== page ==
7
\$\begingroup\$

As I understand the intent, one can't, for example, be hasted and slowed at the same time no matter what. It should just result in normal state. Same for other effects that dispel (and, usually, also counter) each other.

Now what if it is (Ex) Haste vs (Su) Slow? Would they end each other as dispel would end corresponding spell effects? Maybe, they instead become suppressed, as Slow Breath suggests? Would it set a precedent, strong enough to rule all similar situations accordingly?

Maybe, it is helpful to consider them separately, each vs a spell effect?

\$\endgroup\$
7
  • \$\begingroup\$ Related \$\endgroup\$ – annoying imp May 26 at 22:15
  • \$\begingroup\$ This would be easier to answer if you could provide specific examples of this haste and slow. \$\endgroup\$ – Fering May 27 at 2:20
  • 1
    \$\begingroup\$ @Fering Not really, unless the specific examples explicitly covered this case—in which case they’d be poor examples for this question. \$\endgroup\$ – KRyan May 27 at 2:48
  • \$\begingroup\$ @Fering I largely agree with the above, so I don't think examples should be included in the question. But if you are interested, I can give some: (Ex) Haste is from Swiftblade PrC Haste Personified article. (Su) Haste or Slow may come from Dweomerkeeper PrC (Complete Divine web enhancement "More Divinity", p. 1). (Su) slow effect also may come from Slow Breath ability of Dragonfire Adept (Dragon Magic, p. 24), and from a Stone Golem. \$\endgroup\$ – annoying imp May 27 at 5:43
  • \$\begingroup\$ Why were my comments deleted from this question? \$\endgroup\$ – MichaelDorf Jun 3 at 14:01
5
\$\begingroup\$

There's a rule in 3.5e that a specific rule trumps a general rule. You can find that rule in the Rules Compendium, on page 5, "Order of Rules Application."

There is a general rule that supernatural abilities cannot be dispelled, found on page 314 of the Player's Handbook:

Supernatural abilities are not subject to dispelling, disruption or spell resistance.

(This is functionally different from the SRD version of the same rule, which only mentions dispel magic. The PHB rule is the correct one.)

However, there's a specific rule that the spell haste counters and dispels slow, and the spell slow counters and dispels haste. That means that any abilities that refer to either spell, like the stone golem's Slow ability that functions "as the spell," inherit those specific rules interactions and can thus be dispelled.

Haste and slow, specifically (unlike other spell pairs like chill metal and heat metal or sympathy and antipathy), get used almost as keywords. The Slow Breath breath ability, for example, doesn't slow its targets; it slows them. It then goes on to define what that means (it's exactly like the spell slow, which is purely coincedental according to the rules, except it suppresses haste rather than dispel it). Then there's something like the Blinding Speed feat from the Epic Level Handbook, which allows one to "act as if hasted." Rules-as-written, that doesn't do anything at all. Hasted isn't a term in 3.5. Immediately, that means DM calls are necessary; can Blinding Speed be dispelled? The rule about extraordinary abilities isn't a factor, here—this is clearly a much more specific interaction—but rather whether or not the spell slow can dispel hasted as well as haste. (We're disregarding that Blinding Speed is a free action to reactivate, so dispelling it isn't very useful.)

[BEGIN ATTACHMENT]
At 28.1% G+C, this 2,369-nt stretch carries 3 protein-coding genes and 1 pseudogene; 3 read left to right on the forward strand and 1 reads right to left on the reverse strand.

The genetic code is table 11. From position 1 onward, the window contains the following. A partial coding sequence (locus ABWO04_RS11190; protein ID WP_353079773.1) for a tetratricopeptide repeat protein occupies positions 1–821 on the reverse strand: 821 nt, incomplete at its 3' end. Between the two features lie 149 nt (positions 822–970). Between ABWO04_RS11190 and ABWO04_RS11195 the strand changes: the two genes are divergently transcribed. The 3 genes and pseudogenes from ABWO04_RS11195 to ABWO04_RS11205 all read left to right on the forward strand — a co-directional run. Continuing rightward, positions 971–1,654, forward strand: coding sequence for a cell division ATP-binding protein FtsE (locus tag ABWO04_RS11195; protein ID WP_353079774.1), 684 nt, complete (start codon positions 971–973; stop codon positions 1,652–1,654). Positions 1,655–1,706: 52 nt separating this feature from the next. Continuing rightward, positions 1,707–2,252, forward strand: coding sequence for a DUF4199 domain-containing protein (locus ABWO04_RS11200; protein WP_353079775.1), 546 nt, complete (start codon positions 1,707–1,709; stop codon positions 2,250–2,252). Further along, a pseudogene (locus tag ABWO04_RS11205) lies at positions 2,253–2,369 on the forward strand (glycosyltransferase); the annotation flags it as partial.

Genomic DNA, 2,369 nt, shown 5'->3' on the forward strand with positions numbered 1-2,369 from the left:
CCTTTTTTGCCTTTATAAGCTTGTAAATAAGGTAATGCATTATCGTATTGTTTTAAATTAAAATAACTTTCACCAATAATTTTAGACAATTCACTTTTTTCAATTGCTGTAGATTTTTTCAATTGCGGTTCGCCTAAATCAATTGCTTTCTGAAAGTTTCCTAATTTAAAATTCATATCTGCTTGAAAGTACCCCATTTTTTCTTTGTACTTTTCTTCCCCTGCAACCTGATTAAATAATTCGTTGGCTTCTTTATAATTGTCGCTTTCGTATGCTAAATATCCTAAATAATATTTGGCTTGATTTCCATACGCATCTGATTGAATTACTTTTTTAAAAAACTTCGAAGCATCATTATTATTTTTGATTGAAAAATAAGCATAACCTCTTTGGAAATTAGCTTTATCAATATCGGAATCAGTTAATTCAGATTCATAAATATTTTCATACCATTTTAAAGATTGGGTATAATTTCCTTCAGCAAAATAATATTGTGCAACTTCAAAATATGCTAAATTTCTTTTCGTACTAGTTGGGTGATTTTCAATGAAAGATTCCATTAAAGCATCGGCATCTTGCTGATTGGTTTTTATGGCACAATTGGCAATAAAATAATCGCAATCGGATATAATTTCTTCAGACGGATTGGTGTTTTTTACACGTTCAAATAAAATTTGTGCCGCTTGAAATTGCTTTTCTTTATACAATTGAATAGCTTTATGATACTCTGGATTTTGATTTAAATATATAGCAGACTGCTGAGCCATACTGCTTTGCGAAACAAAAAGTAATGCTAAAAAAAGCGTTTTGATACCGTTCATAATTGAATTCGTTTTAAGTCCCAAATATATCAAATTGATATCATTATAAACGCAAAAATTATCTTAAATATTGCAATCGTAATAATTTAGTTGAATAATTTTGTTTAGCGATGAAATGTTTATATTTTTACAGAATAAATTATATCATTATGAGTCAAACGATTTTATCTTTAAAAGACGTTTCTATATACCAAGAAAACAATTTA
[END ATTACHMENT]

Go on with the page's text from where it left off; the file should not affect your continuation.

And then there's the Swiftblade's Fortified Hustle (Ex) ability, which says

the effect becomes extraordinary rather than a continuous spell effect, and therefore cannot be dispelled by any means.

Is this just reminding us of a general rule, in which case dispel magic wouldn't work but slow's specific dispelling clause would still take precedence, or is Fortified Hustle adding the weight of specificity to a Swiftblade's extraordinary haste spell? (It's worth pointing out that having slow take effect rather simply negate haste is pretty ruinous for a swiftblade, who can recast haste as a free action.) Again, this is up to your DM.

So the interaction between Ex or Su slow and haste will vary on a case-by-case basis, but for those instances that directly inherit the text of the spell haste and the spell slow, their specific dispel interaction is a much more specific rule than the general glossary definitions that says supernatural and extraordinary abilities can't be dispelled.

\$\endgroup\$
2
  • \$\begingroup\$ Could you expand on what a DM should actually do in those cases, how you would rule the subject? If you think it is inappropriate, I will acept your opinion on that, no problem. \$\endgroup\$ – annoying imp Jun 9 at 17:40
  • \$\begingroup\$ @annoyingimp A list of how I would rule on all ways to get Ex or Su haste/slow would be outside the scope of this answer, but in general having them cancel is a hefty buff to haste. Haste gives an extra attack, but slow means you can't make full attacks so it doesn't matter; the other effects mostly cancel. I'm inclined to have them dispel: easier bookkeeping, rewards prepared players (like a ranger preparing a bunch of swift haste to fight a stone golem, for example), punishes persistent haste—this all seems fine. But does haste need the buff? That depends on the campaign's power level. \$\endgroup\$ – Prevarications Jun 9 at 19:48

Your Answer

By clicking “Post Your Answer”, you agree to our terms of service, privacy policy and cookie policy

Not the answer you're looking for? Browse other questions tagged or ask your own question.